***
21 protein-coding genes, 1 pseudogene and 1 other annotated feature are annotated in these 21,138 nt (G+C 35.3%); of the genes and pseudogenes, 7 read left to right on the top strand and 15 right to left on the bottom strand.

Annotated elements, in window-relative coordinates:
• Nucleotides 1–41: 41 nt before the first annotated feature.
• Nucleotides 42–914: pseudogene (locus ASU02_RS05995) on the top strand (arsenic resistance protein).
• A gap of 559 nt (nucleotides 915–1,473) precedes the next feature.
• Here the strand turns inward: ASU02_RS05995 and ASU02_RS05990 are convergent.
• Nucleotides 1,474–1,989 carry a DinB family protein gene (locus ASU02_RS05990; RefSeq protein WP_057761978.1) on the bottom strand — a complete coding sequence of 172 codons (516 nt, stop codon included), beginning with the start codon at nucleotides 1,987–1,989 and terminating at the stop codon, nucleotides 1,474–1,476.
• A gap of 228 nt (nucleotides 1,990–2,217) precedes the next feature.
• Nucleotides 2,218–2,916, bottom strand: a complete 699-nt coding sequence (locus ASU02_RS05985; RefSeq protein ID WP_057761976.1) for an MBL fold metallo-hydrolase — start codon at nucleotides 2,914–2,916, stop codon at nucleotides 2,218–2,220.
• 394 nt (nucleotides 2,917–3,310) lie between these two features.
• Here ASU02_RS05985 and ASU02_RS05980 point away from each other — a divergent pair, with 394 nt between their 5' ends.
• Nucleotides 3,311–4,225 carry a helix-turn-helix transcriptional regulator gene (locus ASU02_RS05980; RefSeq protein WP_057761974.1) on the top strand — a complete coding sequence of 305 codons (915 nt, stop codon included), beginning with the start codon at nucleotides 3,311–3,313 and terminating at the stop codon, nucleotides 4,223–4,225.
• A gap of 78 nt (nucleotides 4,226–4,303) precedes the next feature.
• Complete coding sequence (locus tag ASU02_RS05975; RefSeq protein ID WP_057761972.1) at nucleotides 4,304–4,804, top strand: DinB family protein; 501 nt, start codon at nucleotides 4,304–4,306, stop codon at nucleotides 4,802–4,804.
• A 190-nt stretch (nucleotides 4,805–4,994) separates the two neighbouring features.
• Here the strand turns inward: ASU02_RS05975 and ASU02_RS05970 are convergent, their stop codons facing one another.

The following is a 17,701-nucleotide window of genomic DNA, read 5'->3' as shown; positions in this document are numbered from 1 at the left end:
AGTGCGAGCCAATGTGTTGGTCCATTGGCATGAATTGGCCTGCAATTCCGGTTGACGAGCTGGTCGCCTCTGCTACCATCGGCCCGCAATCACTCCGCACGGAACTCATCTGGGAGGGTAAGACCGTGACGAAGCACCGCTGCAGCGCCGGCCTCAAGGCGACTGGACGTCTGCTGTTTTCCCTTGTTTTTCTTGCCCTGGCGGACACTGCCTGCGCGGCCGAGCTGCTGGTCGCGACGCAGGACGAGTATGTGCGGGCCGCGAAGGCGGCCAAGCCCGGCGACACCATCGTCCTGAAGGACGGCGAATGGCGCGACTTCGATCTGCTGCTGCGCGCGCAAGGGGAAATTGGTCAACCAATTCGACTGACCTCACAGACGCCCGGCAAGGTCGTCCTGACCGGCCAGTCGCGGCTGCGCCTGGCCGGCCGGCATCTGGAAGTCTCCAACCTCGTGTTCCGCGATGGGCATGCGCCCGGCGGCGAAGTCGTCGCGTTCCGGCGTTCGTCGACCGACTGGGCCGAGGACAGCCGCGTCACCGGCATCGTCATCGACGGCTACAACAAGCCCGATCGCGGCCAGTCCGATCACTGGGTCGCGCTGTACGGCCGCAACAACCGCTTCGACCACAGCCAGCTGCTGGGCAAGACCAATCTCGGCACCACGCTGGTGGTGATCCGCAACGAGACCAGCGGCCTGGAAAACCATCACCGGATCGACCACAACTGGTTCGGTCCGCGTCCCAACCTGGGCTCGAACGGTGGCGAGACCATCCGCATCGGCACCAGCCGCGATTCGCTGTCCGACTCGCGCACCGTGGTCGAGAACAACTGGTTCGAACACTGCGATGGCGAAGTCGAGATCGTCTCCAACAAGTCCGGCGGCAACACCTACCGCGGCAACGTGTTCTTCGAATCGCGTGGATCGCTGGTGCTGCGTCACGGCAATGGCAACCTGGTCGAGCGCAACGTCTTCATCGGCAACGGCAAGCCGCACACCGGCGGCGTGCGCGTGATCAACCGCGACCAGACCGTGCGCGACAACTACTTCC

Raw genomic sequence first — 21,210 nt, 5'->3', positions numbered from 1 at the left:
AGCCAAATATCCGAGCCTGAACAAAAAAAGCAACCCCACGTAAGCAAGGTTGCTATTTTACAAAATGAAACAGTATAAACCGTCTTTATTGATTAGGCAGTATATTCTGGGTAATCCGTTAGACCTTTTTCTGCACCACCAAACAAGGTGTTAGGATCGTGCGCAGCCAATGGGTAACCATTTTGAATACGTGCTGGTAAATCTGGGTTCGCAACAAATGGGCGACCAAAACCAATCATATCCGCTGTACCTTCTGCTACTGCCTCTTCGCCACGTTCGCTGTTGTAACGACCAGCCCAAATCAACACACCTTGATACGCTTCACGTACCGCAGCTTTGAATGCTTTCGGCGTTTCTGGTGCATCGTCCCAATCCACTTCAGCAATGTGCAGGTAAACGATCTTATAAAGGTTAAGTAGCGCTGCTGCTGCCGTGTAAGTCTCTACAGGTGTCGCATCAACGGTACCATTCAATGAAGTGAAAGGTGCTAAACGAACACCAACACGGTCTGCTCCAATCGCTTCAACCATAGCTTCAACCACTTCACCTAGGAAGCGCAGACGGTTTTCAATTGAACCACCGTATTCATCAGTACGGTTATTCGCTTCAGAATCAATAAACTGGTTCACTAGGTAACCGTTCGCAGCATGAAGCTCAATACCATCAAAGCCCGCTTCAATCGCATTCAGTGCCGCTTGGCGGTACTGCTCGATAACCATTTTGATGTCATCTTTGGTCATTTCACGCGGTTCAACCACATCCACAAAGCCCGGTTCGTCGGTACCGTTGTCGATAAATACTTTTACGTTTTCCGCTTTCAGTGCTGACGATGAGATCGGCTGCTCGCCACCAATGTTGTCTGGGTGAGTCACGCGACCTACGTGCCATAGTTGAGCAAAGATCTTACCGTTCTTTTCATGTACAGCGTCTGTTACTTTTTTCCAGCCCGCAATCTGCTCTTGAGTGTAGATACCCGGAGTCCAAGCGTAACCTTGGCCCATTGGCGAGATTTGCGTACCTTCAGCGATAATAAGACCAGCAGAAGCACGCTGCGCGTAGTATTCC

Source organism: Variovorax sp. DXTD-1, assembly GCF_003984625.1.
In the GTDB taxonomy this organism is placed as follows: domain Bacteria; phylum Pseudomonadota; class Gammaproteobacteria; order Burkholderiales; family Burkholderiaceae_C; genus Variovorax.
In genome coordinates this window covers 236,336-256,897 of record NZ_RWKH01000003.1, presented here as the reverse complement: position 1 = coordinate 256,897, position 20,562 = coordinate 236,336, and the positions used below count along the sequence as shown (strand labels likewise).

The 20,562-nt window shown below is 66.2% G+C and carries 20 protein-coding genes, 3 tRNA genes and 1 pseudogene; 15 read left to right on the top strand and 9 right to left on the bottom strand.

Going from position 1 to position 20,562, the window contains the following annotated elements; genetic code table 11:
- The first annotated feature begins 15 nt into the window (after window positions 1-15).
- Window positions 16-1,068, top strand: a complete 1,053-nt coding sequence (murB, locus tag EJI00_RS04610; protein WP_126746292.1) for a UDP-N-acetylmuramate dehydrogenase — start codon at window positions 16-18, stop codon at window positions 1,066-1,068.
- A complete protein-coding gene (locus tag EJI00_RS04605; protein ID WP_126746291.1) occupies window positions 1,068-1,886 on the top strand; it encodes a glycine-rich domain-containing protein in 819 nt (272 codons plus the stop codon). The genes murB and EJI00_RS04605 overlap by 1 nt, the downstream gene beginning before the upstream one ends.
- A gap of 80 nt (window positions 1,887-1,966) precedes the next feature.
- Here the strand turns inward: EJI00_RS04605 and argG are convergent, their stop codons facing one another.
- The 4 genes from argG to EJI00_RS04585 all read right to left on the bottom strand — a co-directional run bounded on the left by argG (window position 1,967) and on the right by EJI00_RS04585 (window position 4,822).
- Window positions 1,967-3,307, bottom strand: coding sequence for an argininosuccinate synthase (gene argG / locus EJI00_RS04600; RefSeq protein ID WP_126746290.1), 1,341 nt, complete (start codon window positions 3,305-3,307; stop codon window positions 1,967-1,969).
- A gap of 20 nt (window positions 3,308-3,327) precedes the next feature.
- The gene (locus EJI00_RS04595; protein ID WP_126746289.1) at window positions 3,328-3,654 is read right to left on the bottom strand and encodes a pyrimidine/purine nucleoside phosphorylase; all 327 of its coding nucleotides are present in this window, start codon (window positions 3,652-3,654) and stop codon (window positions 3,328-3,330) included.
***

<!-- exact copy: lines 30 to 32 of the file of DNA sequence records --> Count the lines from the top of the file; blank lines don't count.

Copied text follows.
- Here the strand turns inward: EJI00_RS04605 and argG are convergent, their stop codons facing one another.
- The 4 genes from argG to EJI00_RS04585 all read right to left on the bottom strand — a co-directional run bounded on the left by argG (window position 1,967) and on the right by EJI00_RS04585 (window position 4,822).
- Window positions 1,967-3,307, bottom strand: coding sequence for an argininosuccinate synthase (gene argG / locus EJI00_RS04600; RefSeq protein ID WP_126746290.1), 1,341 nt, complete (start codon window positions 3,305-3,307; stop codon window positions 1,967-1,969).